Directors: Peter D. Hutchison/Kelly Nyks/Jared P. Scott
Naked City Pictures/PF Pictures/Gravitas Ventures
Released last year (and – it has to be said, already available on Netflix) this film couldn’t feel more relevant than right now if it tried, in the build-up to the American election, with the news that Trump will have the Republican nomination, and that NZ’s PM can, suddenly, remember everything given the release of the Panama Papers (well, he is a numbers man…).
Requiem For The American Dream is the veteran critic, writer, philosopher, pundit and professor Noam Chomsky discussing the disaster of neo-liberalism, a down-the-barrel discussion of the accelerating decline of a nation (and therefore global village) so focussed on money-as-power and the catastrophic effects that come from when “you put power in the hands of a narrow sector”.
Chomsky, 87, is calm and cogent and even if you don’t read from the same hymn-book there’s plenty to think about, dissect, discuss after. In that sense this is powerful polemic, great documentary fodder.
And the decision to run it in the festival – at this exact time – is perfect. A masterstroke from the festival.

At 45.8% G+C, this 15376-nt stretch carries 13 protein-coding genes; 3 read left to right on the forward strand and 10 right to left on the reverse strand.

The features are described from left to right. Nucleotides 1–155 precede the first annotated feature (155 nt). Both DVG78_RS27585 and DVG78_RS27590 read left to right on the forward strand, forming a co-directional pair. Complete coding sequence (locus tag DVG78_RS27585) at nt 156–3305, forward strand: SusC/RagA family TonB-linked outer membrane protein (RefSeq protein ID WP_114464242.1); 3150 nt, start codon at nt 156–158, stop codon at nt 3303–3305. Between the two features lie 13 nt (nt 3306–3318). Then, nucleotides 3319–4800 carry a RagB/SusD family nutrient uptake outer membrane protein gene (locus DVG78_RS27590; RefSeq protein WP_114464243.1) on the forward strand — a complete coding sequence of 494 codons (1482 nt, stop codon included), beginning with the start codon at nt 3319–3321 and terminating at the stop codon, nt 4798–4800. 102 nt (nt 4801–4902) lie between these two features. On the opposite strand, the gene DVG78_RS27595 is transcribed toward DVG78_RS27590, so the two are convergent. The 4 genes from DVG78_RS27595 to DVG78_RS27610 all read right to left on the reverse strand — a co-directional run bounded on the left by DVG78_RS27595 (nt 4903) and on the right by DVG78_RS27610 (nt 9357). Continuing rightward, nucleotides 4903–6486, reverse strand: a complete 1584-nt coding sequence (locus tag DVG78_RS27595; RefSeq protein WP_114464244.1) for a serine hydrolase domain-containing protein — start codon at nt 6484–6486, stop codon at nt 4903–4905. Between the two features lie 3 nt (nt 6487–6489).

There’s sadness in the title too – a clue as to how hopeless it all is – the game, the race over. The death of the American dream is here. There’s no escaping it. Billed as Chomsky’s last long-form interviews, you can see and feel and here the hopelessness even as he asserts the right to fight. Requiem sits well in his body of work – but it will tower as a stand-alone too, so many people will want to check this out given the nature of the discussion and the timing of this delivery. It’s well worth the 75 minutes.
Requiem For The American Dream is part of this year’s Documentary Edge Festival in New Zealand. The festival’s films screen in Wellington May 4-5, 2016 and in Auckland May 18-29, 2016.